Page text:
Noun phrase competition

Noun phrases can be of any length, from one word to very many words. This activity is a team competition where students' goal is to score as many points as they can by creating longer and longer noun phrases. As they do this, they will implicitly rely on their knowledge of grammar, and they will begin to see a range of different ways to expand noun phrases.

Students will work in teams of three to four people, and will be given a set of words from different word classes to create noun phrases. Words from different classes will score different numbers of points (explained in more detail below).

You will need:

  • copies of the two-page NP competition word-list document (attached at the bottom of this page)
  • scissors to cut the word-list pages into separate words
  • desk space to spread out your noun phrases

There are two versions of the competition document:

  • An introductory version: each word is colour-coded for word class and has a score mark.
  • An advanced version, with no colour coding or score marks: to calculate the scores, you will need to work out the word classes yourself.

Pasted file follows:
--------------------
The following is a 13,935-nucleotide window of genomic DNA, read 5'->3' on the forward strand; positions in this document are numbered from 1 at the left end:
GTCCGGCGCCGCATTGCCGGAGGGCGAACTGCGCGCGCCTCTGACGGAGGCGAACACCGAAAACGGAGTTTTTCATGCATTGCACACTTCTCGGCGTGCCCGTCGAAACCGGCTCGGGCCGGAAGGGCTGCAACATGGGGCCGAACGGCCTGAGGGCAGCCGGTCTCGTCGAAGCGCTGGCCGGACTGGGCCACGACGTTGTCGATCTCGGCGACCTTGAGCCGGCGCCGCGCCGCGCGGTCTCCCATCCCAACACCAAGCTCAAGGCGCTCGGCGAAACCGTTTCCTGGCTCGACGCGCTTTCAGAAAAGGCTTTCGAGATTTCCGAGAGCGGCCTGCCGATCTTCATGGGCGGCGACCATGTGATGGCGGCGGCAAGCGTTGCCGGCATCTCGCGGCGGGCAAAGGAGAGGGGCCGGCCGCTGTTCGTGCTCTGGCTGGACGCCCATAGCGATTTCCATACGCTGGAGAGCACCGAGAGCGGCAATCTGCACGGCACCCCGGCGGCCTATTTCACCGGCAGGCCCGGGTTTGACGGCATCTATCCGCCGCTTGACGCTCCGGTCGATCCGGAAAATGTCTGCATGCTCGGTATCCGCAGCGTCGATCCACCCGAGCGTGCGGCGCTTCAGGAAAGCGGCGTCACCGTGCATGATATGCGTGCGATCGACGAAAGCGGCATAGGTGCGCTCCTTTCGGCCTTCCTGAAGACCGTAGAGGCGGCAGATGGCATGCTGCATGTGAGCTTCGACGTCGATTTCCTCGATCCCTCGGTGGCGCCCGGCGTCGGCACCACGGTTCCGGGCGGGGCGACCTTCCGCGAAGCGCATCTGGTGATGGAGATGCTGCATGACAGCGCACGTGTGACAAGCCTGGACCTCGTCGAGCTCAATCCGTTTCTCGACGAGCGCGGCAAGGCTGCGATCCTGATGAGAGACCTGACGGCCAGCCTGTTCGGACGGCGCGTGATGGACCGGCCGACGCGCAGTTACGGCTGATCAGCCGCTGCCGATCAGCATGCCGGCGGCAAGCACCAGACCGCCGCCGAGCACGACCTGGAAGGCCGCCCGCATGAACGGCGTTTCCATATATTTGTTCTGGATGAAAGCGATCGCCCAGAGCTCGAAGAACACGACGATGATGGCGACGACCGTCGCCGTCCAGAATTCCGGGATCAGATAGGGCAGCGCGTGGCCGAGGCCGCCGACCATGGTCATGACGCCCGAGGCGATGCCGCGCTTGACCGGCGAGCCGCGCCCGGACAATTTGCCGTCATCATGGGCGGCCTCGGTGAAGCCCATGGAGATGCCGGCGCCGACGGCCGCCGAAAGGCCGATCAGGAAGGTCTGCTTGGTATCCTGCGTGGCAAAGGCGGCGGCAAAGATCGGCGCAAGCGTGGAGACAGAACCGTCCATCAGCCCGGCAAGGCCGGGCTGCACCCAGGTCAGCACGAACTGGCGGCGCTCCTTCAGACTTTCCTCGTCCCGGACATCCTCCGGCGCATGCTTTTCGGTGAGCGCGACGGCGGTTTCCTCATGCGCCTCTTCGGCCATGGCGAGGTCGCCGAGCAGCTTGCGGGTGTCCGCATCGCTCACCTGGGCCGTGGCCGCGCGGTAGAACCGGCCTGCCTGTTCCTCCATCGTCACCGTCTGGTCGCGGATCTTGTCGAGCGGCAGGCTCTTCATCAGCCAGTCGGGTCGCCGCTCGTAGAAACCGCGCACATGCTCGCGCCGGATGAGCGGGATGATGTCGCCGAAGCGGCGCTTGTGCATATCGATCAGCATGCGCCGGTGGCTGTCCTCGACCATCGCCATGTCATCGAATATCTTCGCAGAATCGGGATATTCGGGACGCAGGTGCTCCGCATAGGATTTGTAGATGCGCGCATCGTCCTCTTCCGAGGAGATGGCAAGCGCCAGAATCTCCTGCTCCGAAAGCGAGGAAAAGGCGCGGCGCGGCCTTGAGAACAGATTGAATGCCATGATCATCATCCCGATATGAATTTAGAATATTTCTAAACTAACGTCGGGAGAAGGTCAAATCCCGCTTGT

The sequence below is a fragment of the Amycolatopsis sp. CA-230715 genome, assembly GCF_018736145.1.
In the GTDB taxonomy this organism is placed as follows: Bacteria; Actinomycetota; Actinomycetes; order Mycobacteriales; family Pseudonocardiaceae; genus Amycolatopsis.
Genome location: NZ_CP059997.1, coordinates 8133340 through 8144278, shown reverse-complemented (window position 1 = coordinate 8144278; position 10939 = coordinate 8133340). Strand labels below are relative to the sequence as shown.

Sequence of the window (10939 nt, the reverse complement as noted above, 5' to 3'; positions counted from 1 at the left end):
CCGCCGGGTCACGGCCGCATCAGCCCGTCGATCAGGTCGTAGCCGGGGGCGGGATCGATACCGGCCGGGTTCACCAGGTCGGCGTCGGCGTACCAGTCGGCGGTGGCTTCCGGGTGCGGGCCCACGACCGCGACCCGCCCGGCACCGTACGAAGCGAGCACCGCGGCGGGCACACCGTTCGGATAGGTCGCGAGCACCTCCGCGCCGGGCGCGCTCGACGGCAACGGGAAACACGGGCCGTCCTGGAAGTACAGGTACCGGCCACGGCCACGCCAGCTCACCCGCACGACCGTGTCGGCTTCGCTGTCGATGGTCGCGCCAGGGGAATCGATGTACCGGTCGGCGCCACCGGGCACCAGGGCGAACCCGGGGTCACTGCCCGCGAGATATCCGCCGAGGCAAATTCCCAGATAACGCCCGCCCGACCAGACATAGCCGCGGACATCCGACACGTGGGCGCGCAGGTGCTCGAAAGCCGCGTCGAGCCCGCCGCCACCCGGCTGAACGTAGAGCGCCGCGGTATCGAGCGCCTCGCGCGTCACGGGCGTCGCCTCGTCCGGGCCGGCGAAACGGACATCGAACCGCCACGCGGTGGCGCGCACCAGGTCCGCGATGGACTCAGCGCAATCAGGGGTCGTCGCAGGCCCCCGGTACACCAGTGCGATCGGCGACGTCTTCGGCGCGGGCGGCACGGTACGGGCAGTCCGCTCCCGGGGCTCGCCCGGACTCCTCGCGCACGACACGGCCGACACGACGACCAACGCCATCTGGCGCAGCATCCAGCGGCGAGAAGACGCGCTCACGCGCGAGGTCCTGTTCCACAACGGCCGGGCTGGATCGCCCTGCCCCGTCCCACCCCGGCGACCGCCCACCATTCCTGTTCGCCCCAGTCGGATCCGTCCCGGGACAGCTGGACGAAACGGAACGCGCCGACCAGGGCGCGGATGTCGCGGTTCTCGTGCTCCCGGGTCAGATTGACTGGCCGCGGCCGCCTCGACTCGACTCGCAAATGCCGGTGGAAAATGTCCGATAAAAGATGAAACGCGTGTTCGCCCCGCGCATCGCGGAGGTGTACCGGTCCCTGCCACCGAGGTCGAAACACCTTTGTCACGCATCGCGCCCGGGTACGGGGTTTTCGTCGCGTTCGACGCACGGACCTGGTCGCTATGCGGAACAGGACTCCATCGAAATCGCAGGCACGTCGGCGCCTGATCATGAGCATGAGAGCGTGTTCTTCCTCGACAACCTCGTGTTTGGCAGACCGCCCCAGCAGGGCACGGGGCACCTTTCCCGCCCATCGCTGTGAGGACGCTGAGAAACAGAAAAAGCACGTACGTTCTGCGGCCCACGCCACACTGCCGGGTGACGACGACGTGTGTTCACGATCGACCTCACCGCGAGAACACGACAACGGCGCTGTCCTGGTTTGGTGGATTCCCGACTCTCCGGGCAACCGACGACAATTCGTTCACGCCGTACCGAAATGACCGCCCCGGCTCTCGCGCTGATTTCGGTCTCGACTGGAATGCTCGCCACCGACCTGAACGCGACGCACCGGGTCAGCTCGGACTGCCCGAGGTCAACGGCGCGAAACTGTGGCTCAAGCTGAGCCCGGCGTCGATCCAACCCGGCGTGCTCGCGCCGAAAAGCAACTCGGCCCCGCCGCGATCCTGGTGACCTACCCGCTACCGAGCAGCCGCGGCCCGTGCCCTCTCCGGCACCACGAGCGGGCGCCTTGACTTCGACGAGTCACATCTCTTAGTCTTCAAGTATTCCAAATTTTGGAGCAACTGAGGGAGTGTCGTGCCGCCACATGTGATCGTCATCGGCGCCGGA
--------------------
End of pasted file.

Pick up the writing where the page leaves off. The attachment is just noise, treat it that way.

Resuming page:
Each noun phrase scores points for (a) each word it contains, according to its word class (as in the table below), and (b) additional points for the total number of words in the phrase.

word class points
noun 5
adjective 1
adverb 2
relative pronoun 5
verb 3
determiner 2
preposition 2
no. of words 1 per word

So, for example, if you came up with a difficult question, you would score 2+1+5 = 8 points for the words (determiner+adjective+noun), plus another 3 points for the number of words, totalling 11 points.

However, if you came up with the interactions within the process, which included questions of power (!) you would score:

  • 2+5+2+2+5+5+3+5+2+5 = 36 points for the words
  • plus another 10 points for the number of words
  • giving a total of 46 points.

So it is worth trying to make as many long noun phrases as possible!

Instructions

  1. The class divides into teams of three or four people each.
  2. Each team receives a copy of the same word-list document.
  3. Team members cut the lists into separate words.
  4. Against a time limit set by the teacher, each team assembles some noun phrases, aiming for as high a score as possible.
  5. When the time is up, teams count up their scores.
  6. Each team should check the score of another team to ensure fairness!
  7. The team with the most points is the winner.

Full Preview

This is a full preview of this page. You can view a couple of pages a day like this without registering. But if you wish to use it in your classroom, please register your details on Englicious (for free) and then log in!

Englicious (C) Survey of English Usage, UCL, 2012-15 | Supported by the AHRC and EPSRC. | Cookies